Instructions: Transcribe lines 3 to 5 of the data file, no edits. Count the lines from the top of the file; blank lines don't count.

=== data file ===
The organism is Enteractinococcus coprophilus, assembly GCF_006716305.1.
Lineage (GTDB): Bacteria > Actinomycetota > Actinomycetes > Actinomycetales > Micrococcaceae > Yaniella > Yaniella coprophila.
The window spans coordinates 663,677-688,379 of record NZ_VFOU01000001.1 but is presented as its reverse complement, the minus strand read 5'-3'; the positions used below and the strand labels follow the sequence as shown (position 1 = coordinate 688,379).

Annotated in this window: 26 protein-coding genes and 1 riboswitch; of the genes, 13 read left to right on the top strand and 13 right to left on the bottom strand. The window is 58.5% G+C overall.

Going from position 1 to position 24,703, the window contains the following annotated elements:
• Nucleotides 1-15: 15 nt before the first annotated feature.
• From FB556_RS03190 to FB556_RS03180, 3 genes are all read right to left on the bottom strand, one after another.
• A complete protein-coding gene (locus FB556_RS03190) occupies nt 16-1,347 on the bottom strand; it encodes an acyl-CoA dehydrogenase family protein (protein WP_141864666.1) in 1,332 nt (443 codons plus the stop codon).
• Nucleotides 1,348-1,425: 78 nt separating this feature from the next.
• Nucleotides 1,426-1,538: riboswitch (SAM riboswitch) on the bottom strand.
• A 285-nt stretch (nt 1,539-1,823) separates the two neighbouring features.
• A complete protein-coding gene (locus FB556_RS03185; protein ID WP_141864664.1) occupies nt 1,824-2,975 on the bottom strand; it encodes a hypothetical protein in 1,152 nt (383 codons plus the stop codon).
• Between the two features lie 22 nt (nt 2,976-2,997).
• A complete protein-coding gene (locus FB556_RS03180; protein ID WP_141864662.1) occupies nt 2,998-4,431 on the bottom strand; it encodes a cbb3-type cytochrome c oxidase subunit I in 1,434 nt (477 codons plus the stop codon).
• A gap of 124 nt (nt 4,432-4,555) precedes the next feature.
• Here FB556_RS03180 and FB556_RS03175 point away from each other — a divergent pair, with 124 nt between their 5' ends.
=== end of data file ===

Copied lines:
The window spans coordinates 663,677-688,379 of record NZ_VFOU01000001.1 but is presented as its reverse complement, the minus strand read 5'-3'; the positions used below and the strand labels follow the sequence as shown (position 1 = coordinate 688,379).

Annotated in this window: 26 protein-coding genes and 1 riboswitch; of the genes, 13 read left to right on the top strand and 13 right to left on the bottom strand. The window is 58.5% G+C overall.

Going from position 1 to position 24,703, the window contains the following annotated elements: